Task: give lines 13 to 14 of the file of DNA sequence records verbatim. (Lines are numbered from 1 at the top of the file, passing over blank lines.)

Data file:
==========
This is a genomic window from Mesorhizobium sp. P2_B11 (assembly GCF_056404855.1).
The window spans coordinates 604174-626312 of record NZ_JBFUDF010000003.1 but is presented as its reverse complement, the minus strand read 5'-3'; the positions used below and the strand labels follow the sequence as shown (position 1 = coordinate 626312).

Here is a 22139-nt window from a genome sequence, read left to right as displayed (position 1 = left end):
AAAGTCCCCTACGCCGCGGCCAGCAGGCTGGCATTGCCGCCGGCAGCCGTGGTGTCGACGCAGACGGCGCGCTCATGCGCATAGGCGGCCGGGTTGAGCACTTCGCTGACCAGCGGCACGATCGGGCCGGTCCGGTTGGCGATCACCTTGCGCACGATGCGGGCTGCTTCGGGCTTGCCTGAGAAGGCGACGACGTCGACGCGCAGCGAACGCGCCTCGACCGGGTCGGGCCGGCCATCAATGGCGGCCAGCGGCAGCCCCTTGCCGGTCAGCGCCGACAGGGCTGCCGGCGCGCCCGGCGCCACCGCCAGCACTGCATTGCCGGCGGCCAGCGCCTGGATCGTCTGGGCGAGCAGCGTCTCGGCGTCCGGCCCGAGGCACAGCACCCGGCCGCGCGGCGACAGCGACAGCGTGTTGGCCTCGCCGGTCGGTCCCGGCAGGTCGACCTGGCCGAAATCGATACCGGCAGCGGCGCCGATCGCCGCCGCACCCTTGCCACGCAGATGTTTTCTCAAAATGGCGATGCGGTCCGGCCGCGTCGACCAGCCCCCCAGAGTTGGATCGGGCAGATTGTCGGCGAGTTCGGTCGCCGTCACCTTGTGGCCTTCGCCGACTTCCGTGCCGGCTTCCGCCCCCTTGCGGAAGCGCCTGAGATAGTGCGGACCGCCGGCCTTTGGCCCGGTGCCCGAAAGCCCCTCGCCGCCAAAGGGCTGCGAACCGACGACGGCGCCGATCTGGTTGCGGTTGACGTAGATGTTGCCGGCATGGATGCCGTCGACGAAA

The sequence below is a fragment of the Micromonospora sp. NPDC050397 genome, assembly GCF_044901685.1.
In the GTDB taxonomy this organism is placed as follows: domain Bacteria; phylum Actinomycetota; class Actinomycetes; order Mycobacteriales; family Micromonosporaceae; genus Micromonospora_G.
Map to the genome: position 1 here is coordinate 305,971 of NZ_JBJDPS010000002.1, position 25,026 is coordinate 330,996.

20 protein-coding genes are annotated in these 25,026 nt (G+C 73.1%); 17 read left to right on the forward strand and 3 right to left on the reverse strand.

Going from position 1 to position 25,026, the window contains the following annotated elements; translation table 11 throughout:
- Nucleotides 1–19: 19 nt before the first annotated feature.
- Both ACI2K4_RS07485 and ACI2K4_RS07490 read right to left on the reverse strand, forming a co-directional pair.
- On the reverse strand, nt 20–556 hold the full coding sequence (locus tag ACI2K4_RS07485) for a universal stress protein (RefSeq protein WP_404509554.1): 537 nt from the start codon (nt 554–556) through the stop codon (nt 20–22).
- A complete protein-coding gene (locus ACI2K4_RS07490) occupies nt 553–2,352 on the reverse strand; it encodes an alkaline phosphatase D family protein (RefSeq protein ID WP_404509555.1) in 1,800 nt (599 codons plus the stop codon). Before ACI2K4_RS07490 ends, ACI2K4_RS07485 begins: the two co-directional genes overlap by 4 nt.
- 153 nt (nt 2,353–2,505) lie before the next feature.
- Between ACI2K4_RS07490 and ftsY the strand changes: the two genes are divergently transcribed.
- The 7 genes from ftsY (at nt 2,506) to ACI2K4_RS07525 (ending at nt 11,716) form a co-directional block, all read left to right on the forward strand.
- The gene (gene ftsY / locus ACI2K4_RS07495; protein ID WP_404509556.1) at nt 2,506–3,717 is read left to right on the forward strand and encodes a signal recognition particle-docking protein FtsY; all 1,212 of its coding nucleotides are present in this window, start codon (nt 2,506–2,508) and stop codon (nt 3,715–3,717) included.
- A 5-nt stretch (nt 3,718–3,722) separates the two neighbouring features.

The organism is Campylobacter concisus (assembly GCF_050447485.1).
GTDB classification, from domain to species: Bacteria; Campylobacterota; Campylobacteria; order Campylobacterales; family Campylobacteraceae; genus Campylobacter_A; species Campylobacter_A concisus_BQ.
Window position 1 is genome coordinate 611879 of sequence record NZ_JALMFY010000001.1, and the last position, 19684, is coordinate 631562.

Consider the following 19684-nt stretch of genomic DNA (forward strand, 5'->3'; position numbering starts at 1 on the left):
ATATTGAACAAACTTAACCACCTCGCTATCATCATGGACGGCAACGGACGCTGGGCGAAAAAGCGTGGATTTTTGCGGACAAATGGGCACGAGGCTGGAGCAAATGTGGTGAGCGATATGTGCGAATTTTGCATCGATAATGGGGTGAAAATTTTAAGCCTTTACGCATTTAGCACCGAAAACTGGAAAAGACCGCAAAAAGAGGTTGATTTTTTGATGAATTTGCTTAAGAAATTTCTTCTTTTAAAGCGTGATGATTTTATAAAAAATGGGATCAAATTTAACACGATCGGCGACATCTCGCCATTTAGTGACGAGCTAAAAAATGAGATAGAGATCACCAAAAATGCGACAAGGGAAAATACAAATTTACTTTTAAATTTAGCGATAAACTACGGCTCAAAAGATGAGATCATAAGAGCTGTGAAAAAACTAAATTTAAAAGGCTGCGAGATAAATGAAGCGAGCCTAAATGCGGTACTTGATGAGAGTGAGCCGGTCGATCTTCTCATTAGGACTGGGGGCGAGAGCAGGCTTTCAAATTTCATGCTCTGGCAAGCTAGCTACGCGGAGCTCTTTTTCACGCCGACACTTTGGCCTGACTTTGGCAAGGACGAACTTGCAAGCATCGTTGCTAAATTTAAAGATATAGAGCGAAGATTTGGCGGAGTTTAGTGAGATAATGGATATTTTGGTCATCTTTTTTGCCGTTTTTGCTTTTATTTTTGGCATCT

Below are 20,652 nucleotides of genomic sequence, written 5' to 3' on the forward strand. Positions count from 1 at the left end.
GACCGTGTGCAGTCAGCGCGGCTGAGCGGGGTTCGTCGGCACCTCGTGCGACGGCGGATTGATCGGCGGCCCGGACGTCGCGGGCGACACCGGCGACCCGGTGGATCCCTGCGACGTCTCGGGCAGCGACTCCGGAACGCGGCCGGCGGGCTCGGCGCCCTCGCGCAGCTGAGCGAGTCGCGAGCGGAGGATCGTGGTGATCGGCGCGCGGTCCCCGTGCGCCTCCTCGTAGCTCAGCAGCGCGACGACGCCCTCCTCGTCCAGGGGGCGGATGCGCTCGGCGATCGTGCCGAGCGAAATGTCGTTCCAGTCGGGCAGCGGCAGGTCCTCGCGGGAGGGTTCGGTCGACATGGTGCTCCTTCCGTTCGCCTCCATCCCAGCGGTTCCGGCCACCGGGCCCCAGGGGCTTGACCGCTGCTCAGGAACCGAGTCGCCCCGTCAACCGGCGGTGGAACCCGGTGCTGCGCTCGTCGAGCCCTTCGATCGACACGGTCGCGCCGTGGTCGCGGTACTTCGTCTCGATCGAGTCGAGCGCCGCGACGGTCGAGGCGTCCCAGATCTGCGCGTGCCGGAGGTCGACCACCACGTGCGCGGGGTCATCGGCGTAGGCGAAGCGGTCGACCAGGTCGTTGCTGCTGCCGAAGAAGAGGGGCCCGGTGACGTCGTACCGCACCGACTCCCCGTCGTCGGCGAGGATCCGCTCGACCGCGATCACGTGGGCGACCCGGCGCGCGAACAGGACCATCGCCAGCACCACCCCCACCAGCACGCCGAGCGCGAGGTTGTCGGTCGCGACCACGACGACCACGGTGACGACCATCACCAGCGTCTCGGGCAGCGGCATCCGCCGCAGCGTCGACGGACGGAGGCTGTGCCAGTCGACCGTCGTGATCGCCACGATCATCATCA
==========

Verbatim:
- A complete protein-coding gene (locus ACI2K4_RS07490) occupies nt 553–2,352 on the reverse strand; it encodes an alkaline phosphatase D family protein (RefSeq protein ID WP_404509555.1) in 1,800 nt (599 codons plus the stop codon). Before ACI2K4_RS07490 ends, ACI2K4_RS07485 begins: the two co-directional genes overlap by 4 nt.
- 153 nt (nt 2,353–2,505) lie before the next feature.